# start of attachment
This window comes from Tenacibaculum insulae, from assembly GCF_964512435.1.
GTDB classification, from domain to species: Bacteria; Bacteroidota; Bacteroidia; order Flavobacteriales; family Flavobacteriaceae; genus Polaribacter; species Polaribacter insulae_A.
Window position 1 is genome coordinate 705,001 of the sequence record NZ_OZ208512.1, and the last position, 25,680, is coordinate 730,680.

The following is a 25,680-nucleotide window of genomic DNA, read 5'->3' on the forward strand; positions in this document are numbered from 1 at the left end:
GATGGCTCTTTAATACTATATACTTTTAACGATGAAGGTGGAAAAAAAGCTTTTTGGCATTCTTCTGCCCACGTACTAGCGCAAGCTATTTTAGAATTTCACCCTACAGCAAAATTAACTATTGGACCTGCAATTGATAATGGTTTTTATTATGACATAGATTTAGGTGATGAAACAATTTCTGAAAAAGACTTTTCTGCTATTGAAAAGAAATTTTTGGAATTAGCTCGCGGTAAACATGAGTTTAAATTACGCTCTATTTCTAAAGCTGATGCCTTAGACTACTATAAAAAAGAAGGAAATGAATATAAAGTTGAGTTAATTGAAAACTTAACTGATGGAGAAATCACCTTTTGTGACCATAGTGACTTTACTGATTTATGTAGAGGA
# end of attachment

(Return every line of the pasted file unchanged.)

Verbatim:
This window comes from Tenacibaculum insulae, from assembly GCF_964512435.1.
GTDB classification, from domain to species: Bacteria; Bacteroidota; Bacteroidia; order Flavobacteriales; family Flavobacteriaceae; genus Polaribacter; species Polaribacter insulae_A.
Window position 1 is genome coordinate 705,001 of the sequence record NZ_OZ208512.1, and the last position, 25,680, is coordinate 730,680.

The following is a 25,680-nucleotide window of genomic DNA, read 5'->3' on the forward strand; positions in this document are numbered from 1 at the left end:
GATGGCTCTTTAATACTATATACTTTTAACGATGAAGGTGGAAAAAAAGCTTTTTGGCATTCTTCTGCCCACGTACTAGCGCAAGCTATTTTAGAATTTCACCCTACAGCAAAATTAACTATTGGACCTGCAATTGATAATGGTTTTTATTATGACATAGATTTAGGTGATGAAACAATTTCTGAAAAAGACTTTTCTGCTATTGAAAAGAAATTTTTGGAATTAGCTCGCGGTAAACATGAGTTTAAATTACGCTCTATTTCTAAAGCTGATGCCTTAGACTACTATAAAAAAGAAGGAAATGAATATAAAGTTGAGTTAATTGAAAACTTAACTGATGGAGAAATCACCTTTTGTGACCATAGTGACTTTACTGATTTATGTAGAGGA